Nova Scotia

Hundreds of birds dead or dying of avian flu land on Cape Breton shores

Nova Scotia's Department of Natural Resources says more than 300 northern gannets from the Magdalen Islands have landed on Cape Breton's shoreline, potentially infecting local bird populations.

The birds, mostly northern gannets, come from a Magdalen Islands colony that is widely infected with H5N1

More than 300 northern gannets infected with H5N1 — known as avian influenza or bird flu — have been found dead or dying along Nova Scotia's Cape Breton shoreline. (Jacques Boissinot/The Canadian Press)

Ocean-going birds infected with avian influenza are washing up dead on Nova Scotia shores and provincial officials are worried the highly contagious disease will now spread among local bird populations.

Thousands of northern gannets from a colony in the Magdalen Islands have died of the flu over the last couple of weeks and Quebec's Wildlife Ministry says hundreds of them are confirmed cases of H5N1 — known as avian flu.

Elizabeth Walsh, a biologist with Nova Scotia's Department of Natural Resources and Renewables, said more than 300 dead or dying gannets have been found along the province's shoreline and there is concern the disease will spread locally.

"We have more probability of avian influenza in our water birds such as waterfowl and gulls ... than when we do have birds like the gannets, when they die on shore, scavengers such as bald eagles [and] our other birds of prey can also succumb to avian influenza," she said.

Some infected gannets have been found in Pictou and Antigonish counties along the Northumberland Strait, said Walsh, but they mostly fly to parts of New Brunswick, Prince Edward Island and Cape Breton looking for food.

"We've seen a large number of gannets washing up on our shores and I am concerned about what repercussions this could have on their population," she said.

There are no confirmed cases in local shorebird populations, but officials are concerned about the potential for spread among nesting species such as endangered piping plovers.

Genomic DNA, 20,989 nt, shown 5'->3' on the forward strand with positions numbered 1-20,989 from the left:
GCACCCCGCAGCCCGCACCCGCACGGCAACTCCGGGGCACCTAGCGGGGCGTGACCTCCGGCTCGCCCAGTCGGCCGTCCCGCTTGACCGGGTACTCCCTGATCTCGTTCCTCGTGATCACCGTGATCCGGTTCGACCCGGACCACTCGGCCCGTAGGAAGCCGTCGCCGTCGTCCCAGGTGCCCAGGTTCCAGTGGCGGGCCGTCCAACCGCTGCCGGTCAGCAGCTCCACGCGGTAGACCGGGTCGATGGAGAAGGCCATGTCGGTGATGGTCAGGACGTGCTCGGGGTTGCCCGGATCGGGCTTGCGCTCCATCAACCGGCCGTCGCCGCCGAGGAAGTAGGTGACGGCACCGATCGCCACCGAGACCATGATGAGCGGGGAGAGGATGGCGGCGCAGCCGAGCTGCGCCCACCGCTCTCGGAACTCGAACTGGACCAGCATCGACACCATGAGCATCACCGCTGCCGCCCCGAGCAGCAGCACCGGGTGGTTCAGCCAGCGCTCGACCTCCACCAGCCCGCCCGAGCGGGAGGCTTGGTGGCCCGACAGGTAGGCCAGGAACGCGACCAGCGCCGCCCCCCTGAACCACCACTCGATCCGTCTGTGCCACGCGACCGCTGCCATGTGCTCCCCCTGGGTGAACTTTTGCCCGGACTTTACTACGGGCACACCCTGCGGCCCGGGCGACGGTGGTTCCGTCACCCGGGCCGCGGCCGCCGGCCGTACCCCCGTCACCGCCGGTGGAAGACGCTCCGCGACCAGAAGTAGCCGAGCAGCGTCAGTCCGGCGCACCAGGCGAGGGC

Elizabeth Walsh, a regional biologist with the Department of Natural Resources, says anyone who finds a dead or dying bird should not touch it, but should call 1-800-565-2224 to report it to the province. (Submitted by Elizabeth Walsh)

The department is planning to conduct a count on Tuesday of nesting colonies on the Bird Islands just off Cape Breton, where puffins, razorbills and guillemots can be found.

Anyone who finds a dead or dying bird should not touch it and should keep pets away from them, said Walsh.

She recommended calling the department's toll-free line at 1-800-565-2224 to report the location where birds are found and DNR officials will clean them up.

Signs of disease in animals

According to Quebec's Department of Agriculture, Environment and Natural Resources website, the disease causes few signs in birds. However, the ministry says infected birds may have a lack of energy or appetite, decreased egg production, coughing, sneezing, diarrhea or a lack of co-ordination. 

The virus spreads by bird secretions and droppings, says the ministry. 

The ministry says there is a low chance of humans becoming infected after having contact with the birds but people who do come in contact with any bird should wash their hands with soap and hot water or an alcohol solution.